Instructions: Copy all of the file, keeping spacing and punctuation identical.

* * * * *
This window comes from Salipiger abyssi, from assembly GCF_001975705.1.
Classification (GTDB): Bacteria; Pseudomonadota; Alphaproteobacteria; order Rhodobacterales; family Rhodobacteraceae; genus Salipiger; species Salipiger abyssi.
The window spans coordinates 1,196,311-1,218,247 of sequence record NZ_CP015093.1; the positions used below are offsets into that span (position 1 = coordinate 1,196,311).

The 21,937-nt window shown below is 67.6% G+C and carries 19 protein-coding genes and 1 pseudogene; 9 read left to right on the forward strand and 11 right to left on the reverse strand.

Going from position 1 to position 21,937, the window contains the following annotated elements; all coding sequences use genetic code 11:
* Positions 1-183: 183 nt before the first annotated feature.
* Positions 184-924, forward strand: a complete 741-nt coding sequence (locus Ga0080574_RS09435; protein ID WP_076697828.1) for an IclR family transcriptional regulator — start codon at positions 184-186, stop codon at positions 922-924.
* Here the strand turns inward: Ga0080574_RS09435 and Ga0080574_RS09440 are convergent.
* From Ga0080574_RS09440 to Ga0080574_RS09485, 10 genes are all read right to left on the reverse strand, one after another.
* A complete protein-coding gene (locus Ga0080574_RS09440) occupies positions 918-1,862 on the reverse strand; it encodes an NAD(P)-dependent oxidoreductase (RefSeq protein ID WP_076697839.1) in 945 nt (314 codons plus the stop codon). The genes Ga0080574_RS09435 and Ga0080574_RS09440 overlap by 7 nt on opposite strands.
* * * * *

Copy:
This window comes from Salipiger abyssi, from assembly GCF_001975705.1.
Classification (GTDB): Bacteria; Pseudomonadota; Alphaproteobacteria; order Rhodobacterales; family Rhodobacteraceae; genus Salipiger; species Salipiger abyssi.
The window spans coordinates 1,196,311-1,218,247 of sequence record NZ_CP015093.1; the positions used below are offsets into that span (position 1 = coordinate 1,196,311).

The 21,937-nt window shown below is 67.6% G+C and carries 19 protein-coding genes and 1 pseudogene; 9 read left to right on the forward strand and 11 right to left on the reverse strand.

Going from position 1 to position 21,937, the window contains the following annotated elements; all coding sequences use genetic code 11:
* Positions 1-183: 183 nt before the first annotated feature.
* Positions 184-924, forward strand: a complete 741-nt coding sequence (locus Ga0080574_RS09435; protein ID WP_076697828.1) for an IclR family transcriptional regulator — start codon at positions 184-186, stop codon at positions 922-924.
* Here the strand turns inward: Ga0080574_RS09435 and Ga0080574_RS09440 are convergent.
* From Ga0080574_RS09440 to Ga0080574_RS09485, 10 genes are all read right to left on the reverse strand, one after another.
* A complete protein-coding gene (locus Ga0080574_RS09440) occupies positions 918-1,862 on the reverse strand; it encodes an NAD(P)-dependent oxidoreductase (RefSeq protein ID WP_076697839.1) in 945 nt (314 codons plus the stop codon). The genes Ga0080574_RS09435 and Ga0080574_RS09440 overlap by 7 nt on opposite strands.